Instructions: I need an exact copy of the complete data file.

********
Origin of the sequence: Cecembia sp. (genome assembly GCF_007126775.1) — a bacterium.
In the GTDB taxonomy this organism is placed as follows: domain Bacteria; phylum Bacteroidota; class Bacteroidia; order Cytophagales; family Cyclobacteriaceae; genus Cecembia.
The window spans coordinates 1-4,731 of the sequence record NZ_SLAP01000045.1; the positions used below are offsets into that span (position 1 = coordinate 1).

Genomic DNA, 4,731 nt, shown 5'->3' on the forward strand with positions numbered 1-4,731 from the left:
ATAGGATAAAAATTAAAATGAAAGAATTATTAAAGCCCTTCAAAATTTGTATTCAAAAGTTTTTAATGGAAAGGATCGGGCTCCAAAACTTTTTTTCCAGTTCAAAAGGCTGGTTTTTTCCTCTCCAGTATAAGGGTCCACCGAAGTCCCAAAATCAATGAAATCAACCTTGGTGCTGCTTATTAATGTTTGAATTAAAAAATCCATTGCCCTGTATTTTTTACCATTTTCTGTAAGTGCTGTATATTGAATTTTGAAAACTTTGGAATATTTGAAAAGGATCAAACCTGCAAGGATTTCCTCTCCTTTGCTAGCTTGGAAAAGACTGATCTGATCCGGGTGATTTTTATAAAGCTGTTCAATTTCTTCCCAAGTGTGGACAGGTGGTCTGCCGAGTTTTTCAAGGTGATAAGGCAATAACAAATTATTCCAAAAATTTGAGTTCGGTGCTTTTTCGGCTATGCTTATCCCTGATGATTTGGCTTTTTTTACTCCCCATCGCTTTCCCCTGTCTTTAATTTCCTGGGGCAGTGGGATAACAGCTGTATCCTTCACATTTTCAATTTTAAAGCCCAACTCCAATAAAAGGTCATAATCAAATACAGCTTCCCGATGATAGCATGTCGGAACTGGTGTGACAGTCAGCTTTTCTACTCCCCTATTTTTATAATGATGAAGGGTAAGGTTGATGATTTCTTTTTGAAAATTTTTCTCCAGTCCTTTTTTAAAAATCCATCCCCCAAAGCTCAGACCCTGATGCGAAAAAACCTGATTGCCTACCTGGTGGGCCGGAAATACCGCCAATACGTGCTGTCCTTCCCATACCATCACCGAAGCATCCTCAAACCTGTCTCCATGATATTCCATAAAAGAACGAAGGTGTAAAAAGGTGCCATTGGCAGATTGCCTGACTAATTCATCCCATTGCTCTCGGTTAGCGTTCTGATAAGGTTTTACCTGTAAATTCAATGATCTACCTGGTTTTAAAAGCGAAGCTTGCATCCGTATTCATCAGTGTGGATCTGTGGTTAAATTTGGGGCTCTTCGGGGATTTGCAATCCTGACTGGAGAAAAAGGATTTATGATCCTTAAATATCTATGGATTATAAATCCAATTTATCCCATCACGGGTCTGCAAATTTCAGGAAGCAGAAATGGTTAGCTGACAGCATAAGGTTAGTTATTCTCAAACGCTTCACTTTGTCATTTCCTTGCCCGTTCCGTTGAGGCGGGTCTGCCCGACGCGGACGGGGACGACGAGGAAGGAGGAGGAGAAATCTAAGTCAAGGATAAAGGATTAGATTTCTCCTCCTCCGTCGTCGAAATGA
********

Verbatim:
Origin of the sequence: Cecembia sp. (genome assembly GCF_007126775.1) — a bacterium.
In the GTDB taxonomy this organism is placed as follows: domain Bacteria; phylum Bacteroidota; class Bacteroidia; order Cytophagales; family Cyclobacteriaceae; genus Cecembia.
The window spans coordinates 1-4,731 of the sequence record NZ_SLAP01000045.1; the positions used below are offsets into that span (position 1 = coordinate 1).

Genomic DNA, 4,731 nt, shown 5'->3' on the forward strand with positions numbered 1-4,731 from the left:
ATAGGATAAAAATTAAAATGAAAGAATTATTAAAGCCCTTCAAAATTTGTATTCAAAAGTTTTTAATGGAAAGGATCGGGCTCCAAAACTTTTTTTCCAGTTCAAAAGGCTGGTTTTTTCCTCTCCAGTATAAGGGTCCACCGAAGTCCCAAAATCAATGAAATCAACCTTGGTGCTGCTTATTAATGTTTGAATTAAAAAATCCATTGCCCTGTATTTTTTACCATTTTCTGTAAGTGCTGTATATTGAATTTTGAAAACTTTGGAATATTTGAAAAGGATCAAACCTGCAAGGATTTCCTCTCCTTTGCTAGCTTGGAAAAGACTGATCTGATCCGGGTGATTTTTATAAAGCTGTTCAATTTCTTCCCAAGTGTGGACAGGTGGTCTGCCGAGTTTTTCAAGGTGATAAGGCAATAACAAATTATTCCAAAAATTTGAGTTCGGTGCTTTTTCGGCTATGCTTATCCCTGATGATTTGGCTTTTTTTACTCCCCATCGCTTTCCCCTGTCTTTAATTTCCTGGGGCAGTGGGATAACAGCTGTATCCTTCACATTTTCAATTTTAAAGCCCAACTCCAATAAAAGGTCATAATCAAATACAGCTTCCCGATGATAGCATGTCGGAACTGGTGTGACAGTCAGCTTTTCTACTCCCCTATTTTTATAATGATGAAGGGTAAGGTTGATGATTTCTTTTTGAAAATTTTTCTCCAGTCCTTTTTTAAAAATCCATCCCCCAAAGCTCAGACCCTGATGCGAAAAAACCTGATTGCCTACCTGGTGGGCCGGAAATACCGCCAATACGTGCTGTCCTTCCCATACCATCACCGAAGCATCCTCAAACCTGTCTCCATGATATTCCATAAAAGAACGAAGGTGTAAAAAGGTGCCATTGGCAGATTGCCTGACTAATTCATCCCATTGCTCTCGGTTAGCGTTCTGATAAGGTTTTACCTGTAAATTCAATGATCTACCTGGTTTTAAAAGCGAAGCTTGCATCCGTATTCATCAGTGTGGATCTGTGGTTAAATTTGGGGCTCTTCGGGGATTTGCAATCCTGACTGGAGAAAAAGGATTTATGATCCTTAAATATCTATGGATTATAAATCCAATTTATCCCATCACGGGTCTGCAAATTTCAGGAAGCAGAAATGGTTAGCTGACAGCATAAGGTTAGTTATTCTCAAACGCTTCACTTTGTCATTTCCTTGCCCGTTCCGTTGAGGCGGGTCTGCCCGACGCGGACGGGGACGACGAGGAAGGAGGAGGAGAAATCTAAGTCAAGGATAAAGGATTAGATTTCTCCTCCTCCGTCGTCGAAATGA